The Charlotte News

Tuesday, October 15, 1940



Site Ed. Note: "Ray of Light" rings up a question which often occurs to us, that being what W. J. Cash might have said of the war in Vietnam, the youth movement and anti-draft movement of that era, had he lived just so long as his late sixties, or indeed, what he would have said of present circumstances in early 2003, had he lived just a little more than a century. Reading his editorials and other writing, we can find some clues, but clues which must be kept in the perspective of the times in which they were written.

Undoubtedly, he would have recoiled somewhat at the radicalism which associated itself with the anti-war efforts, the contumacious blowing up of buildings, often with loss of life, and the like which occasionally raised its ugly and misguided head in the late 60's and early 70's, giving sometimes the otherwise peaceful anti-war movement an undeserved bad name. At the same time, he might have reflected upon his youth as a reporter and columnist in 1928 in his first "Moving Row" column for The Charlotte News, "I Propose a Lodge", when he said that Lincoln had once indicated that the citizenry has the right to destroy its government if it so chooses. "Laugh that off!", Cash blurted. (Whether Lincoln ever actually said it, incidentally, in paraphrase or not, we have thus far been unable to ascertain--and whether Cash would have ever actually supported such a move is highly questionable and doubtful. When he wrote those lines, he was writing no doubt on memory of his developing years in Gaffney and Boiling Springs, places which Cash regarded as indifferent to too many things and which therefore required prodding to thought.) But we do wonder. Alas, however, given the difference of time and context of issues, it is difficult to transpose the clues from his writing to hypothesized subsequent views he might have held of 1965, of 1968, of 1970 or the present.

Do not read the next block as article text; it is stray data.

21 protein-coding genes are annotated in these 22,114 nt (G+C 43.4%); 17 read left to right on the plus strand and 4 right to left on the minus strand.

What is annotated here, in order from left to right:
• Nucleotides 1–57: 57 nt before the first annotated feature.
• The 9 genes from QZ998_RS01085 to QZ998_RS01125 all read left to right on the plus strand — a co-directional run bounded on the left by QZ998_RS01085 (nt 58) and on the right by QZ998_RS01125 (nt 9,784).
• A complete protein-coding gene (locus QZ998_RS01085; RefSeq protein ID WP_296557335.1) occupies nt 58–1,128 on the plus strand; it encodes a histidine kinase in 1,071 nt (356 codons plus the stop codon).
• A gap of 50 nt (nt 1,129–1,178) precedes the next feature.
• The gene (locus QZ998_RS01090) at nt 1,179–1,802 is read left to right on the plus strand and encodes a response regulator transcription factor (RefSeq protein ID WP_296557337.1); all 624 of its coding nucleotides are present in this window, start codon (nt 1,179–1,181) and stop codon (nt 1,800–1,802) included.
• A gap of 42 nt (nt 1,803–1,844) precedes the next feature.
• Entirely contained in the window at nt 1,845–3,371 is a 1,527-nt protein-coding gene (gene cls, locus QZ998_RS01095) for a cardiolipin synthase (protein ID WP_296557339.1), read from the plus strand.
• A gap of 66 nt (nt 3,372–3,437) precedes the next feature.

He hated warfare, was at heart a pacifist, but never criticized the entry of the United States into any of its wars historically, thought each of them necessary, and urged fervently that the U.S. was dangerously dragging its heels in not entering into the War in the Pacific and in Europe in 1940. But he also counseled caution until armaments could be adequately stockpiled and men adequately trained. He also supported the draft bill of 1940, felt it absolutely necessary in order to raise an army and navy in short order. In fact, he thought it a year too slow in coming to be and criticized the isolationists regularly for obstructing it. He had, himself, volunteered for service, having just turned age seventeen on May 2, 1917, within a month after the United States entered World War I. Cash did not brook hypocrisy. He was not one to call upon the young to fight and then sit back comfortably from his typewriter and write about it. And to that end he was willing, maybe eager, to go to the frontlines as a war-correspondent in 1941 in the event of U.S. entry to the war--and might have, had he not died in Mexico in July.

Such are the complexities of any person, perhaps, explainable only in terms of placing principle of responsibility to the society which has nurtured and given rights to the individual ahead of purely personal principles applicable in ordinary, non-emergent circumstances, the objectification of societal responsibilities over purely personal beliefs.

But what of Vietnam, a civil war in Southeast Asia, an area which had been strategically important in World War II because of its mineral wealth, land mass, and ports to supply ships to the greater mineral wealth of the Philippines, the East Indies and Malaysia? Did it still retain such geographical importance in the nuclear age, even as nuclear submarines began to ply the depths of both oceans and Saturn rockets offered the means of delivering warheads between continents? The Domino Theory, which was consistently set forth as the rationale for U.S. involvement in Southeast Asia, was a left-over notion from World War II and earlier--that enemy nations could effectively island hop their way ever closer to our soil. Cash regularly cautioned of this possibility vis a vis the Nazi in 1939 and 1940. In 1960's terms, the theory suggested the potential for encircling the United States with a Communist nuclear threat. But did the Soviet Union truly need this advantage of islands and land by the mid-sixties?